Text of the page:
After a brief career as a player, Dungy found new opportunities in coaching. He worked as a defensive coach for roughly 15 years, before he was given his first head coaching job with the Tampa Bay Buccaneers. He took the team from an embarrassment to a playoff contender but was eventually fired after 6 seasons because the owners thought he didn’t have what it took to get a championship.
Dungy’s next head coaching position came a week later with the Indianapolis Colts. With star quarterback Peyton Manning’s offense running efficiently, Dungy’s defensive mind was needed to build a defense to match. A few seasons later, Tony Dungy became the first African American coach to win a Super Bowl when the Colts beat the Chicago Bears in Super Bowl XLI.
Off the field, the head coach has long been seen as a powerful motivator and civic leader. He has been a strong advocate for mentoring programs and fatherhood initiatives. He also served on President George W. Bush’s 2007 President’s Council on Service and Civic Participation.
Dungy is currently an analyst for NBC’s “Football Night in America” and has authored three best-selling books. Between his achievements in football and his work off the field, Tony Dungy is one of the most famous Christians in sports.
Reggie White - Famous Christians in Sports
A Tennessee native, Reggie White was a defensive lineman that quarterbacks feared from an early age. Ranked the #1 recruit in his home state, White signed with the Tennessee Volunteers in 1980.
During his time as a Volunteer, White set records for sacks in a season, career sacks, and sacks in a single game. He was awarded All-American status and named as a finalist for the Lombardi Award among his other recognitions as a defensive player.
When it came time for professional ball, White signed with the Memphis Showboats. He succeeded there until the USFL collapsed two years later.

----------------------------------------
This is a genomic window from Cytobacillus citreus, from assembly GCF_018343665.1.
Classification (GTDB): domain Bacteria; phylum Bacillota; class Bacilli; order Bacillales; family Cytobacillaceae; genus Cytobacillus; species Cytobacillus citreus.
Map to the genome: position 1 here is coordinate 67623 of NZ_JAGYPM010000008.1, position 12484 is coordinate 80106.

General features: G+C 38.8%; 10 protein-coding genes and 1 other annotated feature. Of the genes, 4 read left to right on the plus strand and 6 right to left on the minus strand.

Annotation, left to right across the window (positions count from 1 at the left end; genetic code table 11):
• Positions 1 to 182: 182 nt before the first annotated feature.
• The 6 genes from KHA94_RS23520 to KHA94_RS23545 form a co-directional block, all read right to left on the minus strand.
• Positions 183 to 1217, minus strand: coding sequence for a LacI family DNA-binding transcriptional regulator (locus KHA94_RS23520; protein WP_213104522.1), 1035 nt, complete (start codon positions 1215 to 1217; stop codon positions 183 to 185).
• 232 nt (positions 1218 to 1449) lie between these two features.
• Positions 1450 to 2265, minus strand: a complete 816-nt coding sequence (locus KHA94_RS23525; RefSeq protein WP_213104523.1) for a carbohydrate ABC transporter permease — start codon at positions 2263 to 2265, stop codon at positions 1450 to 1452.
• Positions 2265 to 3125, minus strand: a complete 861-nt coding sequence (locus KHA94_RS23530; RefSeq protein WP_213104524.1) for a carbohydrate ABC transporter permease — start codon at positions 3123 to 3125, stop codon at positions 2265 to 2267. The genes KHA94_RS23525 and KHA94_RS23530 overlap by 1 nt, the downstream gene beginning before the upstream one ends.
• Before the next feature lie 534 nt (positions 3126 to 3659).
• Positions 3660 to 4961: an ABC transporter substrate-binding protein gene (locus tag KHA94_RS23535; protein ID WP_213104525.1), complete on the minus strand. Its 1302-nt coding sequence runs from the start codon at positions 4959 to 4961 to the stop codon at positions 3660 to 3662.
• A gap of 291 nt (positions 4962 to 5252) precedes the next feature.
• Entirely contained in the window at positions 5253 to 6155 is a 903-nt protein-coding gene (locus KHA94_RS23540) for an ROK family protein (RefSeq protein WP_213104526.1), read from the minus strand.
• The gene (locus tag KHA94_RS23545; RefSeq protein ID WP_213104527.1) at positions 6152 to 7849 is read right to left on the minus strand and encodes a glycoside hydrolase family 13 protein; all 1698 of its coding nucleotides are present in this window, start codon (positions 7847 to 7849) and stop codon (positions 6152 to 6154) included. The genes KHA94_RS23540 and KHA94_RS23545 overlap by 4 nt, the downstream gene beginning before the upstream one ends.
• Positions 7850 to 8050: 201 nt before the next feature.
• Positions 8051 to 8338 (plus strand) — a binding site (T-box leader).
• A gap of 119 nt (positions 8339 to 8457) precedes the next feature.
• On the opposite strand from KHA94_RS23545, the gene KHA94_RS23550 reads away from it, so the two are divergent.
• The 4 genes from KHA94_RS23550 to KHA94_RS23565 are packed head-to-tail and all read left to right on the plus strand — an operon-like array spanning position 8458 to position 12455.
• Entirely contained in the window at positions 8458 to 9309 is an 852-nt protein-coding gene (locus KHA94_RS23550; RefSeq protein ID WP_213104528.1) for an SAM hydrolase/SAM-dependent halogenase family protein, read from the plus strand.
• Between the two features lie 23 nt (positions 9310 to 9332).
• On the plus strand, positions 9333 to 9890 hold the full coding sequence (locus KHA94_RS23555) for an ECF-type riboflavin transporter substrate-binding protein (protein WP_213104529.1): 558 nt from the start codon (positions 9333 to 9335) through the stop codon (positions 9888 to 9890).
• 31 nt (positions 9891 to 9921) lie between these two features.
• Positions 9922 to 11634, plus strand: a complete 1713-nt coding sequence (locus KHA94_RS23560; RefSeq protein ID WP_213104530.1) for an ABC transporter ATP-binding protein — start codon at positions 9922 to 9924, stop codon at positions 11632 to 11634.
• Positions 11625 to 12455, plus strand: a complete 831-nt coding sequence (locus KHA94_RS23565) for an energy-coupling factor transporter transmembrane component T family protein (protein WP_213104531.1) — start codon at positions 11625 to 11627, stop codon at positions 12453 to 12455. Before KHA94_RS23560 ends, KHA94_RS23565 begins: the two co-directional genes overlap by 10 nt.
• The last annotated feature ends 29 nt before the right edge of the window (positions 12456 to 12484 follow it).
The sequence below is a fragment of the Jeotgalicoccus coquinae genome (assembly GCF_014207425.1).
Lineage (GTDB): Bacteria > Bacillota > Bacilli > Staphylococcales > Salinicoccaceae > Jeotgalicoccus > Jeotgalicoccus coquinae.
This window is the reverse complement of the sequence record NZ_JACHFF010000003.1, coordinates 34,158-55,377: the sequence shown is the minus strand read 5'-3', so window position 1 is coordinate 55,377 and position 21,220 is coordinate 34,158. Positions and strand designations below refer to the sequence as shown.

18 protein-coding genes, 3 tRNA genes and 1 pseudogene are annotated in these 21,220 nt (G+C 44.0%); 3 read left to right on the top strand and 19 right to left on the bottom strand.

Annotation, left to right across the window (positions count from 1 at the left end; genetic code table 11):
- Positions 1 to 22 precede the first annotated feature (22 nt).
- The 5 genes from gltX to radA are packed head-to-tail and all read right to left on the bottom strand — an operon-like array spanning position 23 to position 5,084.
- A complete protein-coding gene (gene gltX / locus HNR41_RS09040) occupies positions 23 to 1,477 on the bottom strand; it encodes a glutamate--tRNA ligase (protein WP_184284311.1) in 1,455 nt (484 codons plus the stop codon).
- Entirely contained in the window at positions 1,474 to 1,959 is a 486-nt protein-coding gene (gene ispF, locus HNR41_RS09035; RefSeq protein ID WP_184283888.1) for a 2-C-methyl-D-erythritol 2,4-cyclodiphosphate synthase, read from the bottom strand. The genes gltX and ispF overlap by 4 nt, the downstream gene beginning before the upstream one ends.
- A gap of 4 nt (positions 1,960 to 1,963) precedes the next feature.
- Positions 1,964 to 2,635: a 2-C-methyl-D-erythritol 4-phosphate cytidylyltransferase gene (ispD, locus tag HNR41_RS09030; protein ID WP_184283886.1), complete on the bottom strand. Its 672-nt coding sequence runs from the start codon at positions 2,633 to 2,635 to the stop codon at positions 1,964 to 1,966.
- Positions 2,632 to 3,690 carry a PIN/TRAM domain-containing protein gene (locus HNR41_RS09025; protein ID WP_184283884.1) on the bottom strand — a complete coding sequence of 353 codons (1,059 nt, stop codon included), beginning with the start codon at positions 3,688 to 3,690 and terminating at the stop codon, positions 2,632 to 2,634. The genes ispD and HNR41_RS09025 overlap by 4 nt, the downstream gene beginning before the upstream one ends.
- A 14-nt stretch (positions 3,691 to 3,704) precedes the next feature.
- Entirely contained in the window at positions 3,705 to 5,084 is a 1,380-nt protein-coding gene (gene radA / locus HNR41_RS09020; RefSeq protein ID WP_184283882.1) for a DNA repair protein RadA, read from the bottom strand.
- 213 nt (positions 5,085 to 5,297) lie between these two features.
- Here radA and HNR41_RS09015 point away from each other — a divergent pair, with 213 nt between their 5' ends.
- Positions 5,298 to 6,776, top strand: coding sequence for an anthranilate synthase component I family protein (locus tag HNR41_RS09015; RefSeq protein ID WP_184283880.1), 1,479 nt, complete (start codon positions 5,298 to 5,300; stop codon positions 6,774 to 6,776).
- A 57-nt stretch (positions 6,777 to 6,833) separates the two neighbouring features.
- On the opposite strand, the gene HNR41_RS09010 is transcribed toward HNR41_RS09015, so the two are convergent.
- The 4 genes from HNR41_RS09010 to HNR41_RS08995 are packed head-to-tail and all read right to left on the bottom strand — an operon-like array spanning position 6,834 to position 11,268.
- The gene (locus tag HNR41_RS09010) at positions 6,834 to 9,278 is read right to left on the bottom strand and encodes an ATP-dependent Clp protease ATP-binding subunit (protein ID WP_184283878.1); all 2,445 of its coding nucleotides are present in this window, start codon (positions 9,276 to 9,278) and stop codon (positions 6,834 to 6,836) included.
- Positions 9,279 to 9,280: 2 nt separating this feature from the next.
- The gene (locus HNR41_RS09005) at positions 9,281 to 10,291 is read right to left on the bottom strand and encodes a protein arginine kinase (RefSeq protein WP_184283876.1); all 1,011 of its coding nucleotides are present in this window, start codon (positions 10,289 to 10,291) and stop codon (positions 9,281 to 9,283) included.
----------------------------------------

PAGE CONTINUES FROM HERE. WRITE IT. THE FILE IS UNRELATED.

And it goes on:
In the NFL, White played for the Philadelphia Eagles, Green Bay Packers, and Carolina Panthers. He was named to 13 Pro-Bowl teams, won Defensive player of the year twice, won Super Bowl XXXI, and, if you count his time in the USFL, is the all-time sacks leader in professional football with 221.5.
White was a very outspoken Christian from his days at Tennessee until his death in 2004. He earned the nickname “The Minister of Defense” from his playing ability and the fact that he was an ordained minister.
Kurt Warner - Famous Christians in Sports
Not all professional athletes follow the traditional route that looks so easy on TV.
Kurt Warner was the quarterback at Northern Iowa in 1994 and, for a while, it looked like that might be his peak in football. Going undrafted in the NFL, Warner settled into roles as an assistant at his alma mater and a grocery store clerk.
Finally, he was given a chance with the Iowa Barnstormers, an arena football team. After two years of being named to the All-Arena team, Warner got his break into the NFL.
Playing with the St. Louis Rams from 1998 to 2003, he started his career as a 3rd-stringer but was eventually given his shot when the player in front of him was injured in a preseason game.
Warner did not let the chance pass him by. In his first three starts, the quarterback passed for three touchdowns in each game. He went on to pass for over 4,000 yards and 41 touchdowns that season. Paired with talented players like running back Marshall Faulk and receiver Isaac Bruce, the offense was nicknamed “The Greatest Show on Turf.” He eventually led the Rams to a Super Bowl win over the Tennessee Titans and earned himself the MVP title.
Years later, the Rams released Warner and he signed with the New York Giants. Shortly thereafter, they benched him for the young Eli Manning. He then signed with the Arizona Cardinals, where he would have to fight for his job again.
With the Cardinals, Warner found his way into a third Super Bowl, this time losing to the Pittsburgh Steelers. In January 2010, the quarterback announced his retirement after suffering a tough injury in a playoff game. He ended his career with two league MVPs and 4 Pro-Bowl appearances.
Warner has often credited his faith for his ability to overcome life’s obstacles and has tried to help others where he can. He and his wife have made the service of disabled individuals part of their personal mission. For his charitable efforts, Warner has been awarded with the Bart Starr Award, Muhammad Ali Sport Leadership Award, and the Walter Payton Man of the Year Award, among others.
Eric Liddell - Famous Christians in Sports
Reaching far back in the history books, Eric Liddell was an Olympic runner who represented Great Britain in the 1920’s.